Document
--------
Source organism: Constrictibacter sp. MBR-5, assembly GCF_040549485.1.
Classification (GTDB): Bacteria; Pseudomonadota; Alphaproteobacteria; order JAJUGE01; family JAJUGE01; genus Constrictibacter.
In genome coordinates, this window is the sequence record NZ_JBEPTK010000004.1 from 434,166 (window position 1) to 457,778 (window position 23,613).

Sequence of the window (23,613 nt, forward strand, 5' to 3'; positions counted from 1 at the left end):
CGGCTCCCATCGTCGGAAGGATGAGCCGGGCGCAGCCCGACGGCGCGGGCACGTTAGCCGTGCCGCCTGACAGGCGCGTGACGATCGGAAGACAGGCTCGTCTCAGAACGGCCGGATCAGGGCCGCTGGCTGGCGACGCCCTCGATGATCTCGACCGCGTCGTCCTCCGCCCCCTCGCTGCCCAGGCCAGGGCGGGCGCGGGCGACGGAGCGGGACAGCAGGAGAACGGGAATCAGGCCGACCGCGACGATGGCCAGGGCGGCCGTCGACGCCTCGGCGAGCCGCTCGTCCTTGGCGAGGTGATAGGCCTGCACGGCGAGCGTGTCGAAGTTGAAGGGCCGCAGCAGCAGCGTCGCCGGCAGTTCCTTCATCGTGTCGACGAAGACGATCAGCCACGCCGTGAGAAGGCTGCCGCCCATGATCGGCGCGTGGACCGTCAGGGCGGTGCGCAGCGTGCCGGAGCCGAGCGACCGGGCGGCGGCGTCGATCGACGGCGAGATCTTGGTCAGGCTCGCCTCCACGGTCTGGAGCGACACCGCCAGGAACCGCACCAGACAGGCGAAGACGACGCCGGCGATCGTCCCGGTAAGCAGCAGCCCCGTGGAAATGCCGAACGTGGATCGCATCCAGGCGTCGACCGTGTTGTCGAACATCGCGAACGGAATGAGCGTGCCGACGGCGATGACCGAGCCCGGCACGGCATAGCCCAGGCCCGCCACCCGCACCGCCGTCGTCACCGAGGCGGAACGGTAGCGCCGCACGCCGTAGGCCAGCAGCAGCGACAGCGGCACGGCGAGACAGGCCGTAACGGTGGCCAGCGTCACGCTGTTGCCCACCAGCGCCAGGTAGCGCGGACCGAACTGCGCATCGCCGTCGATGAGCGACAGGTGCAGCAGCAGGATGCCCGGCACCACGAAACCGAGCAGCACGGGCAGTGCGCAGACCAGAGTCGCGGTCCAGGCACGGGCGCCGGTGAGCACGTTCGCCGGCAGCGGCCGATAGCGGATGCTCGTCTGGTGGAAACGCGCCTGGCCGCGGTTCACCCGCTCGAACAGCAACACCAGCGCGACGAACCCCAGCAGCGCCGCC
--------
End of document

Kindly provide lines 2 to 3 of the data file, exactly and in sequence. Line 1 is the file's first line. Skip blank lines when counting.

Classification (GTDB): Bacteria; Pseudomonadota; Alphaproteobacteria; order JAJUGE01; family JAJUGE01; genus Constrictibacter.
In genome coordinates, this window is the sequence record NZ_JBEPTK010000004.1 from 434,166 (window position 1) to 457,778 (window position 23,613).